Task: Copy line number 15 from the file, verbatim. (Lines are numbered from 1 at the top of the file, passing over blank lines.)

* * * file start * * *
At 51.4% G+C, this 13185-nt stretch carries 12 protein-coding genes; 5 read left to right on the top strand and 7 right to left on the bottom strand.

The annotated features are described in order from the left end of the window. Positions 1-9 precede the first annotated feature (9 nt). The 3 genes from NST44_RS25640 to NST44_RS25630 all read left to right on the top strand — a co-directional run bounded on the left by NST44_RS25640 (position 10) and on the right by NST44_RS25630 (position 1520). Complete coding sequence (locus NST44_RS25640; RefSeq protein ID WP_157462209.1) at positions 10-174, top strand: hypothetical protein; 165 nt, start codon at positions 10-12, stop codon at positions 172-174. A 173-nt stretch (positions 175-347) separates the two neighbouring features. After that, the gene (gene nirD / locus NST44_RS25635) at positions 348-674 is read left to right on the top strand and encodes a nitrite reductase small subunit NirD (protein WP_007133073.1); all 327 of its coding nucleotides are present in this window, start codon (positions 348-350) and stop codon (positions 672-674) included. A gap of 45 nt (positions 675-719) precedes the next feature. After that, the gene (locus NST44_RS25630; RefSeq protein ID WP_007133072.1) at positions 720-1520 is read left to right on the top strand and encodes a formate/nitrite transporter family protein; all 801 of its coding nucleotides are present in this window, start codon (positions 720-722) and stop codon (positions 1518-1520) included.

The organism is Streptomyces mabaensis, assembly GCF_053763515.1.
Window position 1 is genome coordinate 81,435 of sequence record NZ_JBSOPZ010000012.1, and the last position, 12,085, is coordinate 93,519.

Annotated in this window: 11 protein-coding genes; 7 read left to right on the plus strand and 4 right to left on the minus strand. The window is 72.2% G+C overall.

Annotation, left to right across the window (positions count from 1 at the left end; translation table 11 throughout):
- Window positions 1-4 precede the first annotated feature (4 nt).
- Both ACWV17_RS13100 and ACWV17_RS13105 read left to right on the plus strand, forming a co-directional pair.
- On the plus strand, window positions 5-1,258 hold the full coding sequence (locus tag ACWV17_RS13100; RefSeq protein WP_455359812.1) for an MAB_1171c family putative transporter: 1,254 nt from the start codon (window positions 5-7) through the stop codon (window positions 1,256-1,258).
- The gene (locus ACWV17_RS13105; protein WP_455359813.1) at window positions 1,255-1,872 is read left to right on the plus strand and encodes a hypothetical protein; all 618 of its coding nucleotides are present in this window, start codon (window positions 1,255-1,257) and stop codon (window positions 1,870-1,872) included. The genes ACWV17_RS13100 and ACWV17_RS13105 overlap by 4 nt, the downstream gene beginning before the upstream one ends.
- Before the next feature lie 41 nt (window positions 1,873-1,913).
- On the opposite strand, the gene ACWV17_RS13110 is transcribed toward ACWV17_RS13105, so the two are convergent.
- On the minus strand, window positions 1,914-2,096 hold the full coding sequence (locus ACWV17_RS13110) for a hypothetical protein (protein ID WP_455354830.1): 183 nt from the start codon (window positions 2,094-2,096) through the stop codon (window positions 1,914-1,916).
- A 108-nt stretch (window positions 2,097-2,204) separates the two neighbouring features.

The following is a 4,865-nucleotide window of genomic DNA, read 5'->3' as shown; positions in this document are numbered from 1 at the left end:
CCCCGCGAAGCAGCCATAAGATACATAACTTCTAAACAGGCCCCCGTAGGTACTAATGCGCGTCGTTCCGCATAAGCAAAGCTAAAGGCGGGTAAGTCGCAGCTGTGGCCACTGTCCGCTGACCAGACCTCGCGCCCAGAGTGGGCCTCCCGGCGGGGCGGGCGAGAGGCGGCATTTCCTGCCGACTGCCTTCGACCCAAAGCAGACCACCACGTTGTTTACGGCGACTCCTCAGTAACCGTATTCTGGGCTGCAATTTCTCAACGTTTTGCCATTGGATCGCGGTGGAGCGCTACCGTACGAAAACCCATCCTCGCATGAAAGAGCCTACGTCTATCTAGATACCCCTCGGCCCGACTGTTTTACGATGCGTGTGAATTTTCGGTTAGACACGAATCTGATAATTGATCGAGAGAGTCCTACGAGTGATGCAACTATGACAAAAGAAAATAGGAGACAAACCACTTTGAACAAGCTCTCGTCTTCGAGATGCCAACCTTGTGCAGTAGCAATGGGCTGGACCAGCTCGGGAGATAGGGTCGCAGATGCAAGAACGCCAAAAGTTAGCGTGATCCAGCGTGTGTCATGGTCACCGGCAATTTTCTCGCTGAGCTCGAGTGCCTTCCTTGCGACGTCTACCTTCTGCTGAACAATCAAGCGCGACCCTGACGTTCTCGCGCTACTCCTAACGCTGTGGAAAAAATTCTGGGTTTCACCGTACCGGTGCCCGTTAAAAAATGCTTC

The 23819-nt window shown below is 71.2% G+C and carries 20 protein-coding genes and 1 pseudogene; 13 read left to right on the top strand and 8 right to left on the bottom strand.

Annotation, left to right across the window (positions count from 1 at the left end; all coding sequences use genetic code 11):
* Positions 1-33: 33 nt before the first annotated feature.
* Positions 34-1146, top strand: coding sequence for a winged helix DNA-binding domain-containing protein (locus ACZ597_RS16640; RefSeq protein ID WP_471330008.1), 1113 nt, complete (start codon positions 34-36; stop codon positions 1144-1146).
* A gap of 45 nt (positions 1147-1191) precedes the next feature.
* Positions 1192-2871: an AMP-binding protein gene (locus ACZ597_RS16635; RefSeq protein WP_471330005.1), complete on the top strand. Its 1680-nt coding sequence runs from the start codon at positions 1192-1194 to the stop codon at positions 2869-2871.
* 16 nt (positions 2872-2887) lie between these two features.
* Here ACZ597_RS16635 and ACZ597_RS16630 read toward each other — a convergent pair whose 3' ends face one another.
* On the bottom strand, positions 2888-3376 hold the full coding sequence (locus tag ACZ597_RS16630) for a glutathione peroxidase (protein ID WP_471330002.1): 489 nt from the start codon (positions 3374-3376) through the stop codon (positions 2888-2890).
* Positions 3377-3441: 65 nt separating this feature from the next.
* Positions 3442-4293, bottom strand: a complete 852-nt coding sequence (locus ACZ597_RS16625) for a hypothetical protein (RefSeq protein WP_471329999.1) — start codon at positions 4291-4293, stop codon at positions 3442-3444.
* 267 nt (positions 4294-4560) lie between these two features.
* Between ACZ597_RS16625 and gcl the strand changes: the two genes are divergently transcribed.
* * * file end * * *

The following is a 4,865-nucleotide window of genomic DNA, read 5'->3' as shown; positions in this document are numbered from 1 at the left end: